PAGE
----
The basic components that are a part of any data analysis architecture are defined by the utility they provide within the workflow. This could be an interface through which a user interacts with the data, a cataloging component for search and discovery, or a backend server that analyzes data and fuses information together. For any system, the components and standards by which they interact with each other are similar. In general there are three main components to a data analysis system: a user interface, a data catalog and dissemination component, and a processing component.
An user interface can be any type of program that is capable of requesting information from the other components of the system. This could be a desktop program, a web-based thin client, a mobile application, or any other program that a user might leverage to request information from a server. These interfaces can be delivered as an off-the-shelf utility, or a custom interface designed by the user. In any event, the interface must leverage certain standards in order to communicate with the other pieces of the system.
In many cases, the catalog and dissemination component of the system will also have an interface by which a user interacts with the middleware. Such is the case with the Exelis Jagwire product. Jagwire contains a freely distributable, light-weight, web based client that provides an interface into the capabilities of the greater Jagwire offering. Minor configuration allows the enterprise to quickly catalog and prepare their data for further analysis and dissemination, and interoperability standards allows for customization of the interface to configure it for ENVI tasks.
Data Catalog / Dissemination
This component is often described as middleware and supplies a number of different options for managing and supplying your raw data and derived products to the user. The catalog consists of information that is hosted locally, remotely, or is consumed as a web service from the cloud. The management of this data allows a user to query and visualize data, and to ingest, compress, and serve raw data and derived products over the internet.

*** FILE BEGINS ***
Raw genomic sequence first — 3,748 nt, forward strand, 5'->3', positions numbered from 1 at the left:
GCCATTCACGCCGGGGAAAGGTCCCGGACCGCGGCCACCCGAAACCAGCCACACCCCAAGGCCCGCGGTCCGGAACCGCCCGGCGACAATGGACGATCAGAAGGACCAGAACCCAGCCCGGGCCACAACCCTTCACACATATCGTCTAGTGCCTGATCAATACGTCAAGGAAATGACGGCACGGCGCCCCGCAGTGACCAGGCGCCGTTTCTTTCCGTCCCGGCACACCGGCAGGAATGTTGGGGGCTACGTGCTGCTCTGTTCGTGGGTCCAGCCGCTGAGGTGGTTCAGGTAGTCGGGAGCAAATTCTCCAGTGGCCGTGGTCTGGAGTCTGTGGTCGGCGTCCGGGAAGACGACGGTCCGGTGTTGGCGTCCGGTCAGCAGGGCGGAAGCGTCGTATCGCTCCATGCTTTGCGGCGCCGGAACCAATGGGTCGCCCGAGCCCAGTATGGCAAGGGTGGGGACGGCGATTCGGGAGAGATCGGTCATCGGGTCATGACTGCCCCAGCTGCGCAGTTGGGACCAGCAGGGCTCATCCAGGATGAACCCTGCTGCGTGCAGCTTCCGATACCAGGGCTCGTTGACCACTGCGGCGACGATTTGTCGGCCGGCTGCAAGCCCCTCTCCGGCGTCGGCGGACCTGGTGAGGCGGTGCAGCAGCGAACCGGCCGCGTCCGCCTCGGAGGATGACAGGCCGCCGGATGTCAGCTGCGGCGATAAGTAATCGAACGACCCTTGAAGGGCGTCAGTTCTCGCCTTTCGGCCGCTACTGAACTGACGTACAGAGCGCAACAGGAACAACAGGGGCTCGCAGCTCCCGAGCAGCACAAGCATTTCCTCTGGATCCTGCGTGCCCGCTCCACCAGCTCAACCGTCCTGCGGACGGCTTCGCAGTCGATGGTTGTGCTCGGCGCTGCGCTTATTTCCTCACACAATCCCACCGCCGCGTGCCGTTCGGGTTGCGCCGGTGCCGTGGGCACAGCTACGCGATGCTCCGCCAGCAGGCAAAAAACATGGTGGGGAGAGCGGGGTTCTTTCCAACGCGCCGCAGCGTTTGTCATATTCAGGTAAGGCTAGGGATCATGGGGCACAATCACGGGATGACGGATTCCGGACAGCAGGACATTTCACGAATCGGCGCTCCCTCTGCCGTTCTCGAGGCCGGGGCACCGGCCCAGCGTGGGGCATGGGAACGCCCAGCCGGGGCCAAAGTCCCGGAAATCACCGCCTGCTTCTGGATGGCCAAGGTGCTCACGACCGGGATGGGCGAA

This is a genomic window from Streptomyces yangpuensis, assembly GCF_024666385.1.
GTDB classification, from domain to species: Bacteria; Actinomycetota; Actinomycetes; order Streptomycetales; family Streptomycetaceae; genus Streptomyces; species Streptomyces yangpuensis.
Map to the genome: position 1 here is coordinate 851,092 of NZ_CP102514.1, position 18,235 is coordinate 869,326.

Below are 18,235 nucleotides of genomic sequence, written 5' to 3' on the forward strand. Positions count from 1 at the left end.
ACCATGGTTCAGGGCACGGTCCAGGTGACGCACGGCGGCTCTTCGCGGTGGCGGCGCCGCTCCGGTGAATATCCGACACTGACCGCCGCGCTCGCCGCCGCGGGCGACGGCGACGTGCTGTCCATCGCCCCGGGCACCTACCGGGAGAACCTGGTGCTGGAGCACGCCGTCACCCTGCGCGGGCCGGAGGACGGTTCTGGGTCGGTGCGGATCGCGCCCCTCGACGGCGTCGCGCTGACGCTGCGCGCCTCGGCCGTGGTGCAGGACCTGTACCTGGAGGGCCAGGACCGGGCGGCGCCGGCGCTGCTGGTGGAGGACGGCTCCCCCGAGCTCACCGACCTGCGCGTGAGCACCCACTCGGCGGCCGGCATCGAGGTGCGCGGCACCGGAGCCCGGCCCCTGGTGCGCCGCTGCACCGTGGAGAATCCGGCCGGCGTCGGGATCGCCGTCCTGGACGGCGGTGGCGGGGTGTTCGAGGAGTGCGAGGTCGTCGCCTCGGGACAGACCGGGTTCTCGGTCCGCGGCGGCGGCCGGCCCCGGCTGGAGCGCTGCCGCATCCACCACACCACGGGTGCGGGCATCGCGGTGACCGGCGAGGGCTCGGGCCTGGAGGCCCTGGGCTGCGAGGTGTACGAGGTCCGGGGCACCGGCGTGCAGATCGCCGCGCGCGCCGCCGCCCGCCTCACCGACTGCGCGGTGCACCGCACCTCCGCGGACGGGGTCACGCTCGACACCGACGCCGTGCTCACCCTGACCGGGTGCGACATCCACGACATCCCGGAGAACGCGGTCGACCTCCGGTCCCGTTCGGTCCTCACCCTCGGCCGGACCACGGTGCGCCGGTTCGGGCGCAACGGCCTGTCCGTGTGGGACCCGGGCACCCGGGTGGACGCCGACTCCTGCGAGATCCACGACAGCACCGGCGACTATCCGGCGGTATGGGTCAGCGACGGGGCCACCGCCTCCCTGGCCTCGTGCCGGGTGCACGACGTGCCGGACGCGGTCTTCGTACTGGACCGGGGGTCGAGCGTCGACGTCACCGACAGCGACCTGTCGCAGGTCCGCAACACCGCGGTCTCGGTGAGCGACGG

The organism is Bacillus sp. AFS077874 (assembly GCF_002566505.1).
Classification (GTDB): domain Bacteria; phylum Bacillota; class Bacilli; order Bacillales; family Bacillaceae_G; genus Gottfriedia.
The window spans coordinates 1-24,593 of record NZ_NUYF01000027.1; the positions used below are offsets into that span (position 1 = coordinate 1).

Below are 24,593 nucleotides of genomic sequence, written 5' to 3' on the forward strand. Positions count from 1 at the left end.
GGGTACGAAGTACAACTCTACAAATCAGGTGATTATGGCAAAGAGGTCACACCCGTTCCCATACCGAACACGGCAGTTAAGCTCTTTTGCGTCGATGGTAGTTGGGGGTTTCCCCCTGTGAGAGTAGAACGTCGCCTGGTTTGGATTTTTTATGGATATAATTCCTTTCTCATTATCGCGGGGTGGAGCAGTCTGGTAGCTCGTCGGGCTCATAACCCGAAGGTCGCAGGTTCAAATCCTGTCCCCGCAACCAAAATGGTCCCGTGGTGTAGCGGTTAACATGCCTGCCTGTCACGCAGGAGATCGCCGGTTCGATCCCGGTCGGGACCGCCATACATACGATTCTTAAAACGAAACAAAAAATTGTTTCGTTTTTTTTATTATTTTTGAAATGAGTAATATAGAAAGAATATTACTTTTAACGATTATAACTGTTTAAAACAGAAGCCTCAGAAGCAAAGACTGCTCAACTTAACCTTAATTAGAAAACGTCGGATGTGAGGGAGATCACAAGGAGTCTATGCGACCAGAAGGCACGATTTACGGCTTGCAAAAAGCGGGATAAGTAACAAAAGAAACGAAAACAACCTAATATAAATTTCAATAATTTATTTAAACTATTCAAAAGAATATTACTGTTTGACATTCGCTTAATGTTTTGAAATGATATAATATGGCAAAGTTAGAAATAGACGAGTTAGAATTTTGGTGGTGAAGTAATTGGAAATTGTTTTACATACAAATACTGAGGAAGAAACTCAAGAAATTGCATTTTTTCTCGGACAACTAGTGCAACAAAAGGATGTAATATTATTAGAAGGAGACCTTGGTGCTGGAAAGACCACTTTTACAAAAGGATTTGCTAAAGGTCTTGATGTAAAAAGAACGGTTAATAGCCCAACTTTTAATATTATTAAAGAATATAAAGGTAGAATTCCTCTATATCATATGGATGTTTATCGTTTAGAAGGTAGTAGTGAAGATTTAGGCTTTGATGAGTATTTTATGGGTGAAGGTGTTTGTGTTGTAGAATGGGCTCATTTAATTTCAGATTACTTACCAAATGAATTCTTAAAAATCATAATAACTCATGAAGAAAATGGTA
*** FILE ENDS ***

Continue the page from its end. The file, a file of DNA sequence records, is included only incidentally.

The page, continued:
Jagwire from Exelis is a web-based software system that is specifically designed for ingest, storage, management, discovery, and delivery of geospatial full motion video (FMV), imagery, and derived products with near real-time access. It promotes reduced latency from data collection to decision making in the field, is customizable, and can be integrated into existing IT infrastructures due to its standards-based design. Jagwire provides FMV viewing capabilities in near-real time, allowing users to see exactly what their assets are seeing from the air, which promotes more efficient tasking of aerial assets. It can be implemented as an enterprise-level solution, a ground-station level, or even at a mobile level, leveraging jpip streaming and other web standards to serve important data over constrained bandwidths.
The interface provides a way for the end-user to discover, visualize, and request analysis on data, while the catalog hosts the various datasets in a way that easily discoverable by the user interface. Once a user has found the data they are interested in and decided what type of analysis they would like to run, they initiate a call from the user interface to the analysis engine. A back end analytics engine such as the ENVI Services Engine is then able to locate the specified data set within the catalog and run the requested analysis algorithm on that data using the parameters provided by the client. Analysis in this case may consist of feature extraction, spectral identification, vegetative health, a custom function, or even a series of functions that have been chained together to extract a specific piece of information. Once the analytics have been run the derived dataset can then be passed back directly to the client and ingested back into the catalog to be discovered and utilized by other users of the system.
Regardless of whether you have an existing interface, want to build your own interface to host on ENVI Services Engine, or prefer to use the out of the box functionality provided by the Jagwire viewer, the back-end catalog, visualization, and analysis functionality provided by Exelis technology is interoperable and allows for seamless execution of your analysis tasks within any framework.
THE FUTURE IS NOW
As the benefits of incorporating image analysis as a data fusion component are realized by more and more industries, the ability for companies like Exelis to provide off-the-shelf, interoperable components that comprise cloud based geospatial systems will facilitate the integration of this technology into the mainstream. Exelis products like Jagwire and the ENVI Services Engine are specifically designed to be integrated into existing IT infrastructures while leveraging open source standards to facilitate collaboration among diverse data feeds and web based services. All of this aims to benefit the enterprise by reducing software and hardware costs, and ultimately providing the information that people need in a reliable, timely fashion.